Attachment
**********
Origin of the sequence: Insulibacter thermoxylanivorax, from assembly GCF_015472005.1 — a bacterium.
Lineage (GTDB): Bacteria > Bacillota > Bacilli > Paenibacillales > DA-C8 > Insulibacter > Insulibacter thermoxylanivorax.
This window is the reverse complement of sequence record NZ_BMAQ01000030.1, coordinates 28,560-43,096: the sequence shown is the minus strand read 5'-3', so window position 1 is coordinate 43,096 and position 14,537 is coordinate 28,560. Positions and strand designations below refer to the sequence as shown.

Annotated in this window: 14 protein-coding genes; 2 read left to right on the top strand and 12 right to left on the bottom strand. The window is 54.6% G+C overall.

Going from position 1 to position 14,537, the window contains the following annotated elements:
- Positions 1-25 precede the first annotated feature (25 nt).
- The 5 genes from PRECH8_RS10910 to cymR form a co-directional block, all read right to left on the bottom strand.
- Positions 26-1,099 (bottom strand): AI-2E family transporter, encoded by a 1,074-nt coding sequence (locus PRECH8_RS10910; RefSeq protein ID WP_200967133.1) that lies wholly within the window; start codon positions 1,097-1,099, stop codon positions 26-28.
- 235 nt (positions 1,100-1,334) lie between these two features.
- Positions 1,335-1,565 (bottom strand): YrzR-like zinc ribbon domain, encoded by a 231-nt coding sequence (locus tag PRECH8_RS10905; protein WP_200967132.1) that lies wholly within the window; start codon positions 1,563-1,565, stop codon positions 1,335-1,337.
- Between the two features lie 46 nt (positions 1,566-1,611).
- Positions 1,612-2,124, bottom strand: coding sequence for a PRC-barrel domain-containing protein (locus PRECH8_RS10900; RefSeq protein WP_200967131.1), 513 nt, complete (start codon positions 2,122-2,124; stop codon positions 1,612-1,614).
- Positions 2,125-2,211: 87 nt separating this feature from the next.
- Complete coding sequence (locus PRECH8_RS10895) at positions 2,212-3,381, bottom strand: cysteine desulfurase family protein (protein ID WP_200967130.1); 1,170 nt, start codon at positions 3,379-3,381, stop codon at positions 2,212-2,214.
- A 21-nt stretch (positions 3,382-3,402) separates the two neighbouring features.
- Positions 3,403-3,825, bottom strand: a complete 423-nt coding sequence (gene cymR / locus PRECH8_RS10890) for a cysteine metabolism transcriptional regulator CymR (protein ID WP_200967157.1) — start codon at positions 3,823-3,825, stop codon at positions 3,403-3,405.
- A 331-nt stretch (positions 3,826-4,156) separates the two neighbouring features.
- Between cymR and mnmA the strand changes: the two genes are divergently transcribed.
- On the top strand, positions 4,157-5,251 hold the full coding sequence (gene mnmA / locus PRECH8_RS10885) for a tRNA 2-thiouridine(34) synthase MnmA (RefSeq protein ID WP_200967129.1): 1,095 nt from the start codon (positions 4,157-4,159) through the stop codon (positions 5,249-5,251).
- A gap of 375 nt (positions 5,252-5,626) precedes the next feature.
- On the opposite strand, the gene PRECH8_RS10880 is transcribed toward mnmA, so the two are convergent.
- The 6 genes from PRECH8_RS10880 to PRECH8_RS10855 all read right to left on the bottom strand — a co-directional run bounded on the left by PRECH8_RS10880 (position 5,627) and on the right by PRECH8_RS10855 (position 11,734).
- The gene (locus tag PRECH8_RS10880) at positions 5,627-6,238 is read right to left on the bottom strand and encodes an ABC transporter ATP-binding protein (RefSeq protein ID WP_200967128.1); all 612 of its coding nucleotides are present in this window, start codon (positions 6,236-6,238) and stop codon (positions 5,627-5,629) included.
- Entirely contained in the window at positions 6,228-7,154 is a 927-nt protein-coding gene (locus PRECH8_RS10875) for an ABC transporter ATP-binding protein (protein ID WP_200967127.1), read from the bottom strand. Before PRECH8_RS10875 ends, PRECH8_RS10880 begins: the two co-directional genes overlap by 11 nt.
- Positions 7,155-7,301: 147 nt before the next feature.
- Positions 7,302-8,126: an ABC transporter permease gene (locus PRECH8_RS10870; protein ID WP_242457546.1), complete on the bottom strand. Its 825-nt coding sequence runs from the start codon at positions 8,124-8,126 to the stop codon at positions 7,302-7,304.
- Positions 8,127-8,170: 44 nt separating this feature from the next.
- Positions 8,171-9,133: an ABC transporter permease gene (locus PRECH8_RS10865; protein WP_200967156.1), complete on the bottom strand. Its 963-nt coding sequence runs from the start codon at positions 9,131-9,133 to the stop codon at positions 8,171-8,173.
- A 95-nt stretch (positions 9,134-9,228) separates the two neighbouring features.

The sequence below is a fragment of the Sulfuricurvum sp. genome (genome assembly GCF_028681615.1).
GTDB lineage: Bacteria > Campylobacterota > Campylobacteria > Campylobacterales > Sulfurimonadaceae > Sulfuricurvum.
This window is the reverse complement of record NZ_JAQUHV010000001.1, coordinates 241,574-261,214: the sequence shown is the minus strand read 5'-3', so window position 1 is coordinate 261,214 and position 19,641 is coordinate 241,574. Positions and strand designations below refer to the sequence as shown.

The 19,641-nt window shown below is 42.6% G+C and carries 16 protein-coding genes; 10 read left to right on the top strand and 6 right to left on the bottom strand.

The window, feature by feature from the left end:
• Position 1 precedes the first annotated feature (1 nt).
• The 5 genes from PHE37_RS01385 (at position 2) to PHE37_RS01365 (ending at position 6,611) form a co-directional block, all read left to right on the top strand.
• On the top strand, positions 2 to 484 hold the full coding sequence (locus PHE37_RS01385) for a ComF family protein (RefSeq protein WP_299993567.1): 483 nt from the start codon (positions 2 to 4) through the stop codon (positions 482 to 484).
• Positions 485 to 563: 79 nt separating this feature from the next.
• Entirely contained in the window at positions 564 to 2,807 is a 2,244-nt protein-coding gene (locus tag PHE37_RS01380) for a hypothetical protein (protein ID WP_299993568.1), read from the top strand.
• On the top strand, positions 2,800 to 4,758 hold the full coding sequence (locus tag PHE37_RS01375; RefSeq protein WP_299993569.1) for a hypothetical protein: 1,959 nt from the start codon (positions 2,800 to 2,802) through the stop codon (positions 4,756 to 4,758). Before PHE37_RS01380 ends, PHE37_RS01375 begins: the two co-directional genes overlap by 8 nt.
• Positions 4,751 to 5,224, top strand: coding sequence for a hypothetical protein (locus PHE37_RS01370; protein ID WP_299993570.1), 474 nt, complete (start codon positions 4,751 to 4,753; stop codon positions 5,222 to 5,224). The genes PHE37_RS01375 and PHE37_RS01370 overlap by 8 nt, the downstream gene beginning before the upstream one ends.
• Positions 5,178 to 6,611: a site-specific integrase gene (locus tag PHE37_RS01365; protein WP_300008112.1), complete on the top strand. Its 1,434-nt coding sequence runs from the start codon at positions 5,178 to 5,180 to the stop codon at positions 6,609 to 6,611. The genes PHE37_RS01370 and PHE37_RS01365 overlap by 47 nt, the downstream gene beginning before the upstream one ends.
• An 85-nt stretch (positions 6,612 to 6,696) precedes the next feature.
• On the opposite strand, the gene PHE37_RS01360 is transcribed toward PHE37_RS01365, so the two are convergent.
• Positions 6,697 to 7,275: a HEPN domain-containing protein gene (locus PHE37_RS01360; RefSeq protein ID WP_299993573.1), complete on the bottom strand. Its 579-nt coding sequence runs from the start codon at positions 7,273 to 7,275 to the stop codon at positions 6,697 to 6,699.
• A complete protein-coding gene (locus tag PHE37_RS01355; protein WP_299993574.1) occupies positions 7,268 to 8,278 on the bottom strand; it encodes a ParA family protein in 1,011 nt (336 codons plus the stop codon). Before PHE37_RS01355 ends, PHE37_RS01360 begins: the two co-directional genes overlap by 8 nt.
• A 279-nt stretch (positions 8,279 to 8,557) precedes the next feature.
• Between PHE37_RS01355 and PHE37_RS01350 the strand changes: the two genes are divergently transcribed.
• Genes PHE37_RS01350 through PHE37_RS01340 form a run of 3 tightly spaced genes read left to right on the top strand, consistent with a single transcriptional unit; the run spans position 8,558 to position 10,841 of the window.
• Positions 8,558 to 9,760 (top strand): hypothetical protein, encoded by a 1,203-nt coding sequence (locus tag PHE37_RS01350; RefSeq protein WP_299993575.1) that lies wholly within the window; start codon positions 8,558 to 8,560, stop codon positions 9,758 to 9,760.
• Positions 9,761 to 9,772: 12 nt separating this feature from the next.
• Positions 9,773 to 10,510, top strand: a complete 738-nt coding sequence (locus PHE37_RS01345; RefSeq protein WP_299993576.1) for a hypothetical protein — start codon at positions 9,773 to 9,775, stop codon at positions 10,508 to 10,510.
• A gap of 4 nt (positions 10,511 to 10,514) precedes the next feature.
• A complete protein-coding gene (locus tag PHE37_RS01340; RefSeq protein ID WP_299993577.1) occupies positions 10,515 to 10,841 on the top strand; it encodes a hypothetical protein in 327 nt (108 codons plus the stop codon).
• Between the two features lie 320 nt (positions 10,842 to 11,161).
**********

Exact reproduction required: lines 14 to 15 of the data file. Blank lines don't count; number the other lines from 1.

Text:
- Complete coding sequence (locus PRECH8_RS10895) at positions 2,212-3,381, bottom strand: cysteine desulfurase family protein (protein ID WP_200967130.1); 1,170 nt, start codon at positions 3,379-3,381, stop codon at positions 2,212-2,214.
- A 21-nt stretch (positions 3,382-3,402) separates the two neighbouring features.